Weekend GAA previews: TV details, throw-in times and verdicts

There are three provincial football finals and two All-Ireland hurling quarter-finals

Daithí Burke is back in harness with Galway as they take on Tipperary in Saturday’s All-Ireland hurling quarter-final. Photograph: Tommy Dickson/Inpho

Daithí Burke is back in harness with Galway as they take on Tipperary in Saturday’s All-Ireland hurling quarter-final. Photograph: Tommy Dickson/Inpho

 

Saturday

ALL-IRELAND SHC QUARTER-FINALS
Galway v Tipperary, LIT Gaelic Grounds, 1.15pm – Live on RTÉ 2. Referee: Johnny Murphy (Limerick)

What’s the trend here? Tipperary have struggled all year and whereas the triumph in adversity last week against Cork was good for the soul, was it one of those transformative qualifier wins that changes the trajectory of a season? Key to this will be the impact on Galway of the Leinster final and how they made the title disappear – or how Kilkenny conjured it off them.

The instinct here is that Shane O’Neill’s team will bounce back and, maybe in doing so, lose some of the flabbiness that left them within range despite having had a comfortable share of the provincial final. Team selection will again strengthen with both Daithí and David Burke now back in harness.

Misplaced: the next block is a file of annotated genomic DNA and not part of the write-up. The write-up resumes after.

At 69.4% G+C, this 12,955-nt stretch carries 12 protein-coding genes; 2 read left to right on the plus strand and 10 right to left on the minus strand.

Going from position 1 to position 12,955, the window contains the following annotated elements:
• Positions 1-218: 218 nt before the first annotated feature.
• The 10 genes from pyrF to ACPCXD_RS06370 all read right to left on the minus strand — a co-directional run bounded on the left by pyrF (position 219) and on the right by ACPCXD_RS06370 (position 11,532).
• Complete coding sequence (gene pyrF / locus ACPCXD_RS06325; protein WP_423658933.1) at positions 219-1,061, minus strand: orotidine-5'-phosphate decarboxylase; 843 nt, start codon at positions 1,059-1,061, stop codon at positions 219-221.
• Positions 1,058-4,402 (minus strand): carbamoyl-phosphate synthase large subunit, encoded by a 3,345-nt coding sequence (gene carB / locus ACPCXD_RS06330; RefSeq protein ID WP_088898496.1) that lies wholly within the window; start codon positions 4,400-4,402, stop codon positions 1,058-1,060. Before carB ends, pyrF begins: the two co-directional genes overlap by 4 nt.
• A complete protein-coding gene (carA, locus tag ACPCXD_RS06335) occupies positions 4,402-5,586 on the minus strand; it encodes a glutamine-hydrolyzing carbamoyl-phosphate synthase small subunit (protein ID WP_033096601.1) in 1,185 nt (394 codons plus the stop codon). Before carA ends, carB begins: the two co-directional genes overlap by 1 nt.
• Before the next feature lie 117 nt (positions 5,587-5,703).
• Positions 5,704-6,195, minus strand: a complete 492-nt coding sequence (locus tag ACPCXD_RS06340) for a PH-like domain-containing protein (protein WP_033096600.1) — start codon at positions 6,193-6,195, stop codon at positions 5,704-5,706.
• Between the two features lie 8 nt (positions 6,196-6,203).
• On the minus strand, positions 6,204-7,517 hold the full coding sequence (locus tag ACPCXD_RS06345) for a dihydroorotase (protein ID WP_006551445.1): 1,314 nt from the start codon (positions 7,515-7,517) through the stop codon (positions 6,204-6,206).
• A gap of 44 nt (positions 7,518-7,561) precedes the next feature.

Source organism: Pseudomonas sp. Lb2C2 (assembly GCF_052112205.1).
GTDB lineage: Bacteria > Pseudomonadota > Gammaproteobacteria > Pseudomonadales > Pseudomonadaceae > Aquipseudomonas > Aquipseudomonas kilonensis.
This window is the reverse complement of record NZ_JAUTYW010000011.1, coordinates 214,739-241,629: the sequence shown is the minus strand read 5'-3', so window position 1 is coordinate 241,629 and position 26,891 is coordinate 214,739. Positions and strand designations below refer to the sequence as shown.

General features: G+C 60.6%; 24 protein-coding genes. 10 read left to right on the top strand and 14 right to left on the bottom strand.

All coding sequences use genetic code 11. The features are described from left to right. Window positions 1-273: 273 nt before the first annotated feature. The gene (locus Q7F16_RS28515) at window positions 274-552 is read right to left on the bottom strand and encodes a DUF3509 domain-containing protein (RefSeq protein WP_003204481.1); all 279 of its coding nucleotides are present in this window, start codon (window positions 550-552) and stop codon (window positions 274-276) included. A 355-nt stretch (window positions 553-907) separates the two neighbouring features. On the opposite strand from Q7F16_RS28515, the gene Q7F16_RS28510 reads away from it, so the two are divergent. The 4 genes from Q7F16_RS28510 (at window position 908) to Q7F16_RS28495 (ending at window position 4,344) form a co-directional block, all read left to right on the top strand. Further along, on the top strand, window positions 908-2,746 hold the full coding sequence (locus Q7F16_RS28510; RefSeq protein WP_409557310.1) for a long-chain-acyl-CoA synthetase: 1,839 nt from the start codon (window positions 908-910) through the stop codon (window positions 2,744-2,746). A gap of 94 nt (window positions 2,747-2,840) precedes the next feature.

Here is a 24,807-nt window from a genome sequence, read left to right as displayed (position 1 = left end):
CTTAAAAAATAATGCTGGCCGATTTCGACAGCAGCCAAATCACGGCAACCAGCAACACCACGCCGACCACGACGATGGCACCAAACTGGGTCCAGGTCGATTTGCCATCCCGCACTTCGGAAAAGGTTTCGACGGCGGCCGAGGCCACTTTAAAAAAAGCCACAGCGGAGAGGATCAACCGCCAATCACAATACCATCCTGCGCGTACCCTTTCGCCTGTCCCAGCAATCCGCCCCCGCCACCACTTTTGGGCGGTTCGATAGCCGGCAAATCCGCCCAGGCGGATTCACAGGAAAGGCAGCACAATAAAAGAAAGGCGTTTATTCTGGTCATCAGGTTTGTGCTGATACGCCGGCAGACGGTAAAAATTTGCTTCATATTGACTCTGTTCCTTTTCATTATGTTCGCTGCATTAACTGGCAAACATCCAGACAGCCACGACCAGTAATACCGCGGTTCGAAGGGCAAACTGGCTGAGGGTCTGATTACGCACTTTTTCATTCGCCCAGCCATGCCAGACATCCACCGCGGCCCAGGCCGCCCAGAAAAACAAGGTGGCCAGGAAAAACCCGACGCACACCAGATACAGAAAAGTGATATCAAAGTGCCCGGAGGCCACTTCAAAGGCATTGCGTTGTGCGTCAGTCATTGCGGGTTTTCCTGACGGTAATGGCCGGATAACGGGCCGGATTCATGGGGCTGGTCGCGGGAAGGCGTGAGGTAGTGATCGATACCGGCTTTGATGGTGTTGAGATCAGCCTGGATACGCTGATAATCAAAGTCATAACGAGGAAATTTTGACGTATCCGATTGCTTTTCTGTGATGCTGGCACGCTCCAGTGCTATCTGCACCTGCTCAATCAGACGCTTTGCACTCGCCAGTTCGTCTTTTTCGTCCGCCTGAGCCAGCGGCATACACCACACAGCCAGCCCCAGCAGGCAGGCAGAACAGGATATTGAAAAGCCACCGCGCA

Tipp still have that inside line potency that can turn matches and Jake Morris is a live goal threat – a capability Galway could do with acquiring. The champions have beefed up around the middle and improved but they’re up against statuesque opponents who can move well, hurl and who should be fired up after last week’s calamity. 

Verdict: Galway.

Clare v Waterford, Páirc Uí Chaoimh, 3.45pm – Live on Sky Sports Mix. Referee: Paud O’Dwyer (Carlow)
Clare are outliers in the quarter-finals in that by getting to the last six, they have in difficult circumstances had a satisfactory season. Brian Lohan will see no reason to stop now and welcomes back David McInerney from suspension and hopes to have Aron Shanagher back after injury.

Waterford have surprised a few with their improved displays and, although they look likely to be without Shane Fives, their defence was good in the Munster final with Tadhg de Búrca running the show and Conor Prunty sticking to the task with Aaron Gillane. Manager Liam Cahill’s big worry is how to handle Tony Kelly. Might the man marking be given to Kieran Bennett, who toiled after Cian Lynch a week ago?

Will it work given the Ballyea maestro’s form? Will anything work? Waterford are a step up on Wexford and it will be a surprise after weeks of notice if there’s no better plan of containment. It could be closer than the odds suggest but Waterford merit the favourites’ tag. 

Verdict: Waterford.

LEINSTER SFC FINAL
Dublin v Meath, Croke Park, 7pm – Live on RTÉ 2. Referee: Derek O’Mahony (Tipperary)

The truncated championship lends an air of menace to the season, as Kerry found out two weeks ago. Apart from the opening half against Westmeath – and that was helped by wayward opposition kick-outs – Dublin haven’t looked their lethal best.